Investigators appointed by the Commissioner visit businesses regularly on routine compliance checks and in response to a consumer protection complaint or identified problem. They also conduct proactive compliance activities for occupations such as real estate agents, motor vehicle dealers, liquor licence holders and security officers.

Under the Act, investigators are entitled to:

  • enter a business during work hours without a warrant;
  • conduct inspections and investigations;
  • conduct interviews and making inquiries;
  • take photographs, recordings and measurements;
  • examine and copy documents;
  • seize items.

If a serious breach of fair trade legislation is suspected, an investigator can apply to a magistrate for a warrant to enter premises outside of business hours. A magistrate can issue the warrant is they are satisfied there could be a breach occurring at the time or within the 14 days following.

Enforcement

Fair Trading has a range of compliance and enforcement methods available to it, from written warnings and Infringement Notices to enforceable undertakings and prosecution. Other government agencies can also enforce the Act.

Public warnings

The Commissioner of Fair Trading can issue public warnings or information about dangerous products or services and the people supplying them; and about unfair business practices and the people engaging in them.

Enforceable undertakings

A business found to have breached fair trading laws can agree to an enforceable undertaking to avoid prosecution. Under this remedy, a business or individual agrees to accept responsibility for their actions, remedy the harm caused, and establish or improve processes to comply with the Act. When considering whether an enforceable undertaking is appropriate for a business, Fair Trading considers factors such as the seriousness of the conduct, the impact of the conduct on consumers, and the product or service involved.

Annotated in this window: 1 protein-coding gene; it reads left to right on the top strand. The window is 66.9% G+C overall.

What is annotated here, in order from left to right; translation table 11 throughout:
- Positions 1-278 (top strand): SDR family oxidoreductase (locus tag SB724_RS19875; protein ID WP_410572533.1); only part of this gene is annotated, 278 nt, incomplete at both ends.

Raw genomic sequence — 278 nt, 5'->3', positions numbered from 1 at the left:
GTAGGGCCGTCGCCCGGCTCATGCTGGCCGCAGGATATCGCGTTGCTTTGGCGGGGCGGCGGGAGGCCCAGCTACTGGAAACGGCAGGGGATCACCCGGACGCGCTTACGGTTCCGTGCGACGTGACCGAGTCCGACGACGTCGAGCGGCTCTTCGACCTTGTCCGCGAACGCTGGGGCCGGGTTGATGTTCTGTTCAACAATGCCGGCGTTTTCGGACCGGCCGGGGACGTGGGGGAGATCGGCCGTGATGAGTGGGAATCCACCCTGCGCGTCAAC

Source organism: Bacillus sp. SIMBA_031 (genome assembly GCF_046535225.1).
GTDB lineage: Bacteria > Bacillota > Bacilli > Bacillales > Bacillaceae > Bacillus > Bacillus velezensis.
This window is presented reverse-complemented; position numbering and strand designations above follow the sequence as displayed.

ACT Civil and Administrative Tribunal

If an agreement cannot be reached via mediation, an application can be made to the ACT Civil and Administrative Tribunal. ACAT can determine a consumer dispute in one of several ways, including:

  • ordering money be paid or refunded;
  • ordering specific performance under a contract;
  • ordering rescission of a contract.

If a business breaches its licensing conditions, occupational disciplinary action can be taken against the licensee in the ACAT.

ACT Ombudsman

The ACT Ombudsman investigates complaints about actions by ACT government agencies. It has specialist functions including oversight of ACT Police. After considering a dispute, the Ombudsman can recommend, for example, that:

  • the matter not be investigated, and provide reasons for this decision;
  • the matter be referred to an authority such as the Supreme Court, ACAT or Human Rights Commission to be determined.

Legal proceedings

Under Section 55 of the Act, the Commissioner can initiate legal proceedings on behalf of a consumer or business if they believe the party has a cause of action or a good defence to an action, and that such legal action is in the public interest. Under Section 66, the Commissioner must have permission from the consumer or business involved, as well as the Minister, to initiate the proceedings.

For advice on consumer protection, or advice or representation in any legal matter, please contact Armstrong Legal.